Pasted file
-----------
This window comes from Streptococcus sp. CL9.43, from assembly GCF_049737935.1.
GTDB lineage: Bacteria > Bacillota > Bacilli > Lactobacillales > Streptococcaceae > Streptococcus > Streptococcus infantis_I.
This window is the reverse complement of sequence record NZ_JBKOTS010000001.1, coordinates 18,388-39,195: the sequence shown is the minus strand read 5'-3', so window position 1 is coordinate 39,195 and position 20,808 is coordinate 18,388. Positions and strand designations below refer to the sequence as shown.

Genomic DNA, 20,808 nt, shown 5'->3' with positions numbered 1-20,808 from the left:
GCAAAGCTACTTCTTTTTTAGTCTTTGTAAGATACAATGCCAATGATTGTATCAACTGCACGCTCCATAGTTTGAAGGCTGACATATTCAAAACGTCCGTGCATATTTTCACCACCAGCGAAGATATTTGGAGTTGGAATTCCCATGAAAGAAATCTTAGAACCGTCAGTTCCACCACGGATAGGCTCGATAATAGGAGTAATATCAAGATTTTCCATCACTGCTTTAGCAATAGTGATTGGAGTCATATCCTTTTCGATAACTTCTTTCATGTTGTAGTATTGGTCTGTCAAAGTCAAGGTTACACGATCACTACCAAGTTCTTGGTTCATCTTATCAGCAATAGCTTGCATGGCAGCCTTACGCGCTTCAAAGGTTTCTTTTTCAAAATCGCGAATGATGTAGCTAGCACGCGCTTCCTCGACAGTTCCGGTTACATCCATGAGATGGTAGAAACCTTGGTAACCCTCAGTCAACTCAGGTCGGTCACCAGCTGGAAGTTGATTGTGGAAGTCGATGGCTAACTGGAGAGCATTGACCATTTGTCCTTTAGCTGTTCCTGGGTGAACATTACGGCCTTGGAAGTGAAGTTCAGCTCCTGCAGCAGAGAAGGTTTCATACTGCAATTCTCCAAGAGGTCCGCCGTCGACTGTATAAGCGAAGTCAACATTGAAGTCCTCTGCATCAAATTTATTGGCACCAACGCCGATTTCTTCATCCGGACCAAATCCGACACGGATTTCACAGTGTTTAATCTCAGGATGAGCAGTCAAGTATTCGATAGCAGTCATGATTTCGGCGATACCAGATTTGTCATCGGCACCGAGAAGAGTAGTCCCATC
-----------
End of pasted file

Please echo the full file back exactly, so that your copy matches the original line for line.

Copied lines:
This window comes from Streptococcus sp. CL9.43, from assembly GCF_049737935.1.
GTDB lineage: Bacteria > Bacillota > Bacilli > Lactobacillales > Streptococcaceae > Streptococcus > Streptococcus infantis_I.
This window is the reverse complement of sequence record NZ_JBKOTS010000001.1, coordinates 18,388-39,195: the sequence shown is the minus strand read 5'-3', so window position 1 is coordinate 39,195 and position 20,808 is coordinate 18,388. Positions and strand designations below refer to the sequence as shown.

Genomic DNA, 20,808 nt, shown 5'->3' with positions numbered 1-20,808 from the left:
GCAAAGCTACTTCTTTTTTAGTCTTTGTAAGATACAATGCCAATGATTGTATCAACTGCACGCTCCATAGTTTGAAGGCTGACATATTCAAAACGTCCGTGCATATTTTCACCACCAGCGAAGATATTTGGAGTTGGAATTCCCATGAAAGAAATCTTAGAACCGTCAGTTCCACCACGGATAGGCTCGATAATAGGAGTAATATCAAGATTTTCCATCACTGCTTTAGCAATAGTGATTGGAGTCATATCCTTTTCGATAACTTCTTTCATGTTGTAGTATTGGTCTGTCAAAGTCAAGGTTACACGATCACTACCAAGTTCTTGGTTCATCTTATCAGCAATAGCTTGCATGGCAGCCTTACGCGCTTCAAAGGTTTCTTTTTCAAAATCGCGAATGATGTAGCTAGCACGCGCTTCCTCGACAGTTCCGGTTACATCCATGAGATGGTAGAAACCTTGGTAACCCTCAGTCAACTCAGGTCGGTCACCAGCTGGAAGTTGATTGTGGAAGTCGATGGCTAACTGGAGAGCATTGACCATTTGTCCTTTAGCTGTTCCTGGGTGAACATTACGGCCTTGGAAGTGAAGTTCAGCTCCTGCAGCAGAGAAGGTTTCATACTGCAATTCTCCAAGAGGTCCGCCGTCGACTGTATAAGCGAAGTCAACATTGAAGTCCTCTGCATCAAATTTATTGGCACCAACGCCGATTTCTTCATCCGGACCAAATCCGACACGGATTTCACAGTGTTTAATCTCAGGATGAGCAGTCAAGTATTCGATAGCAGTCATGATTTCGGCGATACCAGATTTGTCATCGGCACCGAGAAGAGTAGTCCCATC